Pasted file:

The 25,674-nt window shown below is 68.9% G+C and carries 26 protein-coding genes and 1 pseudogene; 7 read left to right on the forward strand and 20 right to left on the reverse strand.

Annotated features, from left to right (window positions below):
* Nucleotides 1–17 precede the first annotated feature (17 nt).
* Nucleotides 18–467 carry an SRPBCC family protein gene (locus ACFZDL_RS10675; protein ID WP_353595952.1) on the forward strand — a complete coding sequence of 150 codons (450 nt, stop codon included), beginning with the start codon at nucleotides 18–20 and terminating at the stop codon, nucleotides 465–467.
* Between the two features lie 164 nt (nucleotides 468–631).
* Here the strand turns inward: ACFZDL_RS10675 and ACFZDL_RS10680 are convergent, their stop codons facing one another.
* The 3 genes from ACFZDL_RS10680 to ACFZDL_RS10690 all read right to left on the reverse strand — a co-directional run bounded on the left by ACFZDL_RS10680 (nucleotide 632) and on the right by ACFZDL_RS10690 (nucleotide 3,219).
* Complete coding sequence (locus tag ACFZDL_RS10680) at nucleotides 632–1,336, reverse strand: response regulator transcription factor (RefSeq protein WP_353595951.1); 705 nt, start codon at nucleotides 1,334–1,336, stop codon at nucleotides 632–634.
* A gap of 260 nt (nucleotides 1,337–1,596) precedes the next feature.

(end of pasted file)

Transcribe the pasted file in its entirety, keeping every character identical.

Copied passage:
The 25,674-nt window shown below is 68.9% G+C and carries 26 protein-coding genes and 1 pseudogene; 7 read left to right on the forward strand and 20 right to left on the reverse strand.

Annotated features, from left to right (window positions below):
* Nucleotides 1–17 precede the first annotated feature (17 nt).
* Nucleotides 18–467 carry an SRPBCC family protein gene (locus ACFZDL_RS10675; protein ID WP_353595952.1) on the forward strand — a complete coding sequence of 150 codons (450 nt, stop codon included), beginning with the start codon at nucleotides 18–20 and terminating at the stop codon, nucleotides 465–467.
* Between the two features lie 164 nt (nucleotides 468–631).
* Here the strand turns inward: ACFZDL_RS10675 and ACFZDL_RS10680 are convergent, their stop codons facing one another.
* The 3 genes from ACFZDL_RS10680 to ACFZDL_RS10690 all read right to left on the reverse strand — a co-directional run bounded on the left by ACFZDL_RS10680 (nucleotide 632) and on the right by ACFZDL_RS10690 (nucleotide 3,219).
* Complete coding sequence (locus tag ACFZDL_RS10680) at nucleotides 632–1,336, reverse strand: response regulator transcription factor (RefSeq protein WP_353595951.1); 705 nt, start codon at nucleotides 1,334–1,336, stop codon at nucleotides 632–634.
* A gap of 260 nt (nucleotides 1,337–1,596) precedes the next feature.